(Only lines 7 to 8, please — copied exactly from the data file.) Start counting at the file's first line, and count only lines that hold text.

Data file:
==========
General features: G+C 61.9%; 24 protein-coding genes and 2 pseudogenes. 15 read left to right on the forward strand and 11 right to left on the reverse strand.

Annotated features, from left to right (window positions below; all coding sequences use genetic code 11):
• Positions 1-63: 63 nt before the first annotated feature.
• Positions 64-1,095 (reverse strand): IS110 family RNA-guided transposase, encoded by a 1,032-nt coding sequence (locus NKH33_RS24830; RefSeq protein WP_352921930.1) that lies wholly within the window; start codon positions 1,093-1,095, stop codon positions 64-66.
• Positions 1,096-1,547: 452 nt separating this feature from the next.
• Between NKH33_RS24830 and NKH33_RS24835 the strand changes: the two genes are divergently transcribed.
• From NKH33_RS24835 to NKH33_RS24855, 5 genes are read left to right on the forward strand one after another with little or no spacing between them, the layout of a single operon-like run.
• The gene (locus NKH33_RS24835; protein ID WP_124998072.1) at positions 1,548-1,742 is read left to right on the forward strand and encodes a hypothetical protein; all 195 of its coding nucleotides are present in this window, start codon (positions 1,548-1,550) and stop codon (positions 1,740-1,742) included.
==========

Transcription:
• From NKH33_RS24835 to NKH33_RS24855, 5 genes are read left to right on the forward strand one after another with little or no spacing between them, the layout of a single operon-like run.
• The gene (locus NKH33_RS24835; protein ID WP_124998072.1) at positions 1,548-1,742 is read left to right on the forward strand and encodes a hypothetical protein; all 195 of its coding nucleotides are present in this window, start codon (positions 1,548-1,550) and stop codon (positions 1,740-1,742) included.